A trio of developments today underscore that President Donald Trump's power, like sand through an hourglass, is steadily falling.

All of the usual tricks (distraction, lying, photo ops) will not reverse the downward trend.

Perhaps the worst blow yet to Trump - and the aura of power that helps keep his cult-like following in a trance - occurred in a federal courtroom.

In advance of his sentencing hearing, former national security adviser Michael Flynn suggested that US District Judge Emmet Sullivan take into account the fact that he was not specifically told of the obligation to tell the truth. Flynn seemed to be hinting at the right-wing conspiracy-mongers who claim he was entrapped.

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The judge was infuriated, noting that Flynn had already pleaded guilty to deliberately giving false answers to the FBI agents investigating his contacts with Russia. The judge appeared ready to pull the plea, forcing Flynn to acknowledge in open court that he understood his obligation to tell the truth. The judge then let him have it, as the Washington Post reports:

"Flynn's lawyers asked for the delay after Sullivan accused Flynn of acting as 'an unregistered agent of a foreign country, while serving as the national security adviser to the president of the United States' - an allegation he later walked back. Sullivan granted the request and asked for a status report in 90 days, though he said he was 'not making any promises' that he would view the matter differently in three months ...

"Sullivan also asked a prosecutor with the Special Counsel's office whether Flynn could be charged with 'treason' ...

"After reviewing some of the allegations against Flynn, including that he worked to advance the interests of the Turkish Government in the United States, the judge pointed to an American flag behind him in the courtroom and said heatedly, 'Arguably, that undermines everything this flag over here stands for. Arguably you sold your country out'."

Sullivan later corrected the record, acknowledging that Flynn's consulting deal ended before he started work as national security adviser. Nevertheless, the judge postponed the sentencing for 90 days, leaving the distinct possibility that Flynn could face jail time. The shocking turn of events decimated the notion that Trump associates' crimes are small beans.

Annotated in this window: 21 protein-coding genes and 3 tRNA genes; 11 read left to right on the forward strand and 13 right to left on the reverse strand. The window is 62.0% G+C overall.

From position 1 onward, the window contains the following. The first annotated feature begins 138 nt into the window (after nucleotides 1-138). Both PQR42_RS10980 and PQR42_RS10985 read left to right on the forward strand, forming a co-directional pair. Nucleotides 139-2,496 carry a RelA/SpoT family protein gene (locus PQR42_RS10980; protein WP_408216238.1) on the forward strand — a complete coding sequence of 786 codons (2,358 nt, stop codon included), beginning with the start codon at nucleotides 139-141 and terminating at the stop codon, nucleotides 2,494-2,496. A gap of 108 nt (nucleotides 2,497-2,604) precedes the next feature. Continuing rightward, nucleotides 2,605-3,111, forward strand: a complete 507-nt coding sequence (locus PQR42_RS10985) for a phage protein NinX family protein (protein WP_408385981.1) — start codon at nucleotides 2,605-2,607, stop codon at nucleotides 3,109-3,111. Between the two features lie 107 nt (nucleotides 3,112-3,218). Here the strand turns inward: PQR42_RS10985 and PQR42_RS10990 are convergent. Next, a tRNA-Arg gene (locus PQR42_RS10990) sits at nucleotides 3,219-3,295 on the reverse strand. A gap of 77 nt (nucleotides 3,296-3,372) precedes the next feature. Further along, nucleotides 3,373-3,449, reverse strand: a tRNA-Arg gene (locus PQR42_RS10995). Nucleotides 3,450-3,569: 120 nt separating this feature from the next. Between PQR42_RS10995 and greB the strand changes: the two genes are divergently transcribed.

That wasn't the only calamity of the day.

Trump is in the process of folding on his border wall, for which he lacks political support.

His press secretary declared, "At the end of the day we don't want to shut down the government, we want to shut down the border." Her boss had said otherwise. Sarah Sanders insisted the money could be found elsewhere. "There are certainly a number of different funding sources that we've identified that we can use, that we can couple with money that would be given through congressional appropriations that would help us get to that US$5 billion that the President needs in order to protect our border."

That's a fairy tale aides or Congress might tell Trump, or he might tell himself. He cannot just do it. He needs Congress to authorise money that can be spent on his signature project. He cannot force them to do so.

Likely House speaker-to-be Nancy Pelosi, D, and Senate Minority Leader Chuck Schumer, D, called his bluff. He blinked. He will not get the one specific item he vowed to deliver for his rabid anti-immigrant base. This is what losing looks like.

There was also bad news for the Trump White House from the New York state attorney general. The Post reports:

"President Trump has agreed to shut down his embattled personal charity and to give away its remaining money amid allegations that he used the foundation for his personal and political benefit, New York Attorney-General Barbara Underwood announced.


"Underwood said that the Donald J. Trump Foundation is dissolving as her office pursues its lawsuit against the charity, Trump and his three eldest children.

"The suit, filed in June, alleged 'persistently illegal conduct' at the foundation and sought to have it shut down.

Underwood is continuing to seek more than US$2.8 million in restitution and has asked a judge to ban the Trumps temporarily from serving on the boards of other New York nonprofit organisations.

"Underwood said that her investigation found 'a shocking pattern of illegality involving the Trump Foundation - including unlawful coordination with the Trump presidential campaign, repeated and willful self-dealing, and much more'."

By agreeing to close the foundation, Trump seems to give credence to Underwood's allegations.


Trump and his family are not out of legal hot water. If he commingled foundation and campaign funds, there may be other civil and criminal issues. In combination with his hush-money payments, one does get the impression Trump was reckless, if not contemptuous, of campaign finance laws.

Moreover, the attorney-general is pursuing Trump and his children for repayment of US$2.8 million.

The existence of an illegal slush fund would knock out most politicians. With Trump, it is one more instance of contempt for the rule of law and assertion of personal interests over public obligations.

In sum, today we saw just how little power Trump has over events.

The prosecutors are closing in, his finances are being scrutinised, and he can't even tell his base he delivered on the wall.

Never has he looked so small and so weak.